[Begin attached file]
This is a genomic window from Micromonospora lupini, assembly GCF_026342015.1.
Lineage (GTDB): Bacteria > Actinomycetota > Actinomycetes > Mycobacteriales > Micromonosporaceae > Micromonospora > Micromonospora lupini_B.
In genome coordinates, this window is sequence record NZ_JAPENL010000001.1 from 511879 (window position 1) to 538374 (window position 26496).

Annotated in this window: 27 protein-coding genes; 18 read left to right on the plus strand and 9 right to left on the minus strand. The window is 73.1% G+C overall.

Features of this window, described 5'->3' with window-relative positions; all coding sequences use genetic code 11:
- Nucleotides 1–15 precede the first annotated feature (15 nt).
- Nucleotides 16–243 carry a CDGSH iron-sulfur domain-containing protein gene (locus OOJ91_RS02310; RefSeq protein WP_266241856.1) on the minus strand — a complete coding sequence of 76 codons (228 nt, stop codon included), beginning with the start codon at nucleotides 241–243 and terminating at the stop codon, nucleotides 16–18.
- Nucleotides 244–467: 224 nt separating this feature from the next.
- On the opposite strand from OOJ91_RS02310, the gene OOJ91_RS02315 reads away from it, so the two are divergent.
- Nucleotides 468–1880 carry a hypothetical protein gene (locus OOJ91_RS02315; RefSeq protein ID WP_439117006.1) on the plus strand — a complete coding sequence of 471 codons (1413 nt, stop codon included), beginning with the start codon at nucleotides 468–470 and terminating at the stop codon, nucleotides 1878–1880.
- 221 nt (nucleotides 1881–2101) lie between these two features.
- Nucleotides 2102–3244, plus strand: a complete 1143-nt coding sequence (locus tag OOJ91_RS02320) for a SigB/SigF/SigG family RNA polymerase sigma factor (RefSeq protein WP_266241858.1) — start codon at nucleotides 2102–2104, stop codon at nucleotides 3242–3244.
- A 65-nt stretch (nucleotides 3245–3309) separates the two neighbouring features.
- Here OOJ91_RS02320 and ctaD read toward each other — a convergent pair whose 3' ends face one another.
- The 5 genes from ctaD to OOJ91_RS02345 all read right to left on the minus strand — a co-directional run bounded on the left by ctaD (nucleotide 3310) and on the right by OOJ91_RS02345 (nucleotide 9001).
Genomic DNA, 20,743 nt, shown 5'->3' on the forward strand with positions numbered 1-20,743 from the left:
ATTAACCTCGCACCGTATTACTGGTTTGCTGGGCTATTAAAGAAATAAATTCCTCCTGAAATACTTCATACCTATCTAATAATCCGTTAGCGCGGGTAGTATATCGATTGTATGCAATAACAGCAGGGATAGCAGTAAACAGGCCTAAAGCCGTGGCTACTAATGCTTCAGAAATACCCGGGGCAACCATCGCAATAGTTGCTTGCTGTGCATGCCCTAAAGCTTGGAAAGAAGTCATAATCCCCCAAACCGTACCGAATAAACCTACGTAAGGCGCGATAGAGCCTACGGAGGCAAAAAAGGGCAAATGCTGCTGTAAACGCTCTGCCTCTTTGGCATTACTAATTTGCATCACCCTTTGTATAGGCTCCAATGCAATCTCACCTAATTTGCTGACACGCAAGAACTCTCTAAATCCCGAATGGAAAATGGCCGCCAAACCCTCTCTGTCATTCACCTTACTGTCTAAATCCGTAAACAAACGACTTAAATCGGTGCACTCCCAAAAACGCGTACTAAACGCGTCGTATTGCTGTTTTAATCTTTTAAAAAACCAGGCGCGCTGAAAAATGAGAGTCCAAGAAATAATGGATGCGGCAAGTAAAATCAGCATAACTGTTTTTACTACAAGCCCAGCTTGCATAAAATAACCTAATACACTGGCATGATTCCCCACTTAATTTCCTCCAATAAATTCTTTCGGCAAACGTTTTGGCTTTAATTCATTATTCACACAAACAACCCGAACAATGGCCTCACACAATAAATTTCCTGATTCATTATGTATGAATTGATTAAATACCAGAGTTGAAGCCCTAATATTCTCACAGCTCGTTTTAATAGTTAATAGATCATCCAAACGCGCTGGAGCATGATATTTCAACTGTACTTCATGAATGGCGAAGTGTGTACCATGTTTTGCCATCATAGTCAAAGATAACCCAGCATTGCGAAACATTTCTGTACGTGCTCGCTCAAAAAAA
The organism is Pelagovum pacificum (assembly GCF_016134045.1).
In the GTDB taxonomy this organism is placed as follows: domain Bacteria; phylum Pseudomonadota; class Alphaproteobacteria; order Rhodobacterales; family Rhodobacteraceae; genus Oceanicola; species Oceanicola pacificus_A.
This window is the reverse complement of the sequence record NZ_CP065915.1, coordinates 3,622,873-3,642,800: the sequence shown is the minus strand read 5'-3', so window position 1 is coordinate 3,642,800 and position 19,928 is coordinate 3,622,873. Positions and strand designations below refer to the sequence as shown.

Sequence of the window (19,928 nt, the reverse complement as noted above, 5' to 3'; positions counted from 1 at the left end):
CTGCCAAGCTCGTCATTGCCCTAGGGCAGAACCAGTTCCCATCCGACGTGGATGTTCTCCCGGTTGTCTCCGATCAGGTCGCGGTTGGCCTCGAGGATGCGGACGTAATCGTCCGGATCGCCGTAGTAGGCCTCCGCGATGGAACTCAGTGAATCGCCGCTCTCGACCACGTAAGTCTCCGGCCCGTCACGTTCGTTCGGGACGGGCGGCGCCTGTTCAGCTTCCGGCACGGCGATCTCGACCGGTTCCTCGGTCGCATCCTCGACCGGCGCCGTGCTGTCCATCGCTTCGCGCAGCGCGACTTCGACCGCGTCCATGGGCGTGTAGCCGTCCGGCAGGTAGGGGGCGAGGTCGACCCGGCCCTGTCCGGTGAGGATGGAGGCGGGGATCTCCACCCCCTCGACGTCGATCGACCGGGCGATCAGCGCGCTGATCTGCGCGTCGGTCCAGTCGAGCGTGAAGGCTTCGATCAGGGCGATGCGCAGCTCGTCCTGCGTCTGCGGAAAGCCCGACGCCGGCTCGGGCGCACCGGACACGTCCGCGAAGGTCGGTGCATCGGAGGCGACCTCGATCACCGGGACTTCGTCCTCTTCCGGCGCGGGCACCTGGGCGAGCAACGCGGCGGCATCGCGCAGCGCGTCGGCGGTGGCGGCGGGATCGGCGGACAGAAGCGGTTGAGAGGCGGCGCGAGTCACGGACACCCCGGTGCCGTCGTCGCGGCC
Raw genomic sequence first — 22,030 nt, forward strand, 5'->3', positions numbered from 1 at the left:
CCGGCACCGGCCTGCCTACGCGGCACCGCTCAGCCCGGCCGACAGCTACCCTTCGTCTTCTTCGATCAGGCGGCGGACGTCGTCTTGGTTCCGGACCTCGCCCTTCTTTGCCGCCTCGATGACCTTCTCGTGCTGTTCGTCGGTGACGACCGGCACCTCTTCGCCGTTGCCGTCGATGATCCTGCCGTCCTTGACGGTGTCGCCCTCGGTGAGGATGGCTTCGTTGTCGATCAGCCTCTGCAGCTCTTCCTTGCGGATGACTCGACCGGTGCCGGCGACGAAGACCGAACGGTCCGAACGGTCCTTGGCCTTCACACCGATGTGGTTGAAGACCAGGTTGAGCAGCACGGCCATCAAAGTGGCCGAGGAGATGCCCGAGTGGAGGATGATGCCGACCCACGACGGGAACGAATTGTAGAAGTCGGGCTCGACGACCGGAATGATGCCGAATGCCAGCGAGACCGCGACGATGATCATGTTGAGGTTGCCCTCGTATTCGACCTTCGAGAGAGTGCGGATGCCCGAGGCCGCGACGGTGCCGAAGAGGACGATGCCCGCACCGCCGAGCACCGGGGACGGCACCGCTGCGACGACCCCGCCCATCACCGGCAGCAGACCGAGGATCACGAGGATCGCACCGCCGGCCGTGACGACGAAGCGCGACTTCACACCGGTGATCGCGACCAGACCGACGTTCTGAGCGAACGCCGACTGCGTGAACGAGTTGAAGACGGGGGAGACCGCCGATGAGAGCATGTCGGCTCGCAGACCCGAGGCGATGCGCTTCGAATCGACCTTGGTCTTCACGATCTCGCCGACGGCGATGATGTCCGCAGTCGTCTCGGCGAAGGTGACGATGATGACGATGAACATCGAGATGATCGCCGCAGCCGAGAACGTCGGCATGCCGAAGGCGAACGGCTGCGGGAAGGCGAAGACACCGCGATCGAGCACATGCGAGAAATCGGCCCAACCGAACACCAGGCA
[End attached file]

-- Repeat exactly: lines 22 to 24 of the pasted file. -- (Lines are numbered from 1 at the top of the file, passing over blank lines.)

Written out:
CTGCCAAGCTCGTCATTGCCCTAGGGCAGAACCAGTTCCCATCCGACGTGGATGTTCTCCCGGTTGTCTCCGATCAGGTCGCGGTTGGCCTCGAGGATGCGGACGTAATCGTCCGGATCGCCGTAGTAGGCCTCCGCGATGGAACTCAGTGAATCGCCGCTCTCGACCACGTAAGTCTCCGGCCCGTCACGTTCGTTCGGGACGGGCGGCGCCTGTTCAGCTTCCGGCACGGCGATCTCGACCGGTTCCTCGGTCGCATCCTCGACCGGCGCCGTGCTGTCCATCGCTTCGCGCAGCGCGACTTCGACCGCGTCCATGGGCGTGTAGCCGTCCGGCAGGTAGGGGGCGAGGTCGACCCGGCCCTGTCCGGTGAGGATGGAGGCGGGGATCTCCACCCCCTCGACGTCGATCGACCGGGCGATCAGCGCGCTGATCTGCGCGTCGGTCCAGTCGAGCGTGAAGGCTTCGATCAGGGCGATGCGCAGCTCGTCCTGCGTCTGCGGAAAGCCCGACGCCGGCTCGGGCGCACCGGACACGTCCGCGAAGGTCGGTGCATCGGAGGCGACCTCGATCACCGGGACTTCGTCCTCTTCCGGCGCGGGCACCTGGGCGAGCAACGCGGCGGCATCGCGCAGCGCGTCGGCGGTGGCGGCGGGATCGGCGGACAGAAGCGGTTGAGAGGCGGCGCGAGTCACGGACACCCCGGTGCCGTCGTCGCGGCC
Raw genomic sequence first — 22,030 nt, forward strand, 5'->3', positions numbered from 1 at the left:
CCGGCACCGGCCTGCCTACGCGGCACCGCTCAGCCCGGCCGACAGCTACCCTTCGTCTTCTTCGATCAGGCGGCGGACGTCGTCTTGGTTCCGGACCTCGCCCTTCTTTGCCGCCTCGATGACCTTCTCGTGCTGTTCGTCGGTGACGACCGGCACCTCTTCGCCGTTGCCGTCGATGATCCTGCCGTCCTTGACGGTGTCGCCCTCGGTGAGGATGGCTTCGTTGTCGATCAGCCTCTGCAGCTCTTCCTTGCGGATGACTCGACCGGTGCCGGCGACGAAGACCGAACGGTCCGAACGGTCCTTGGCCTTCACACCGATGTGGTTGAAGACCAGGTTGAGCAGCACGGCCATCAAAGTGGCCGAGGAGATGCCCGAGTGGAGGATGATGCCGACCCACGACGGGAACGAATTGTAGAAGTCGGGCTCGACGACCGGAATGATGCCGAATGCCAGCGAGACCGCGACGATGATCATGTTGAGGTTGCCCTCGTATTCGACCTTCGAGAGAGTGCGGATGCCCGAGGCCGCGACGGTGCCGAAGAGGACGATGCCCGCACCGCCGAGCACCGGGGACGGCACCGCTGCGACGACCCCGCCCATCACCGGCAGCAGACCGAGGATCACGAGGATCGCACCGCCGGCCGTGACGACGAAGCGCGACTTCACACCGGTGATCGCGACCAGACCGACGTTCTGAGCGAACGCCGACTGCGTGAACGAGTTGAAGACGGGGGAGACCGCCGATGAGAGCATGTCGGCTCGCAGACCCGAGGCGATGCGCTTCGAATCGACCTTGGTCTTCACGATCTCGCCGACGGCGATGATGTCCGCAGTCGTCTCGGCGAAGGTGACGATGATGACGATGAACATCGAGATGATCGCCGCAGCCGAGAACGTCGGCATGCCGAAGGCGAACGGCTGCGGGAAGGCGAAGACACCGCGATCGAGCACATGCGAGAAATCGGCCCAACCGAACACCAGGCA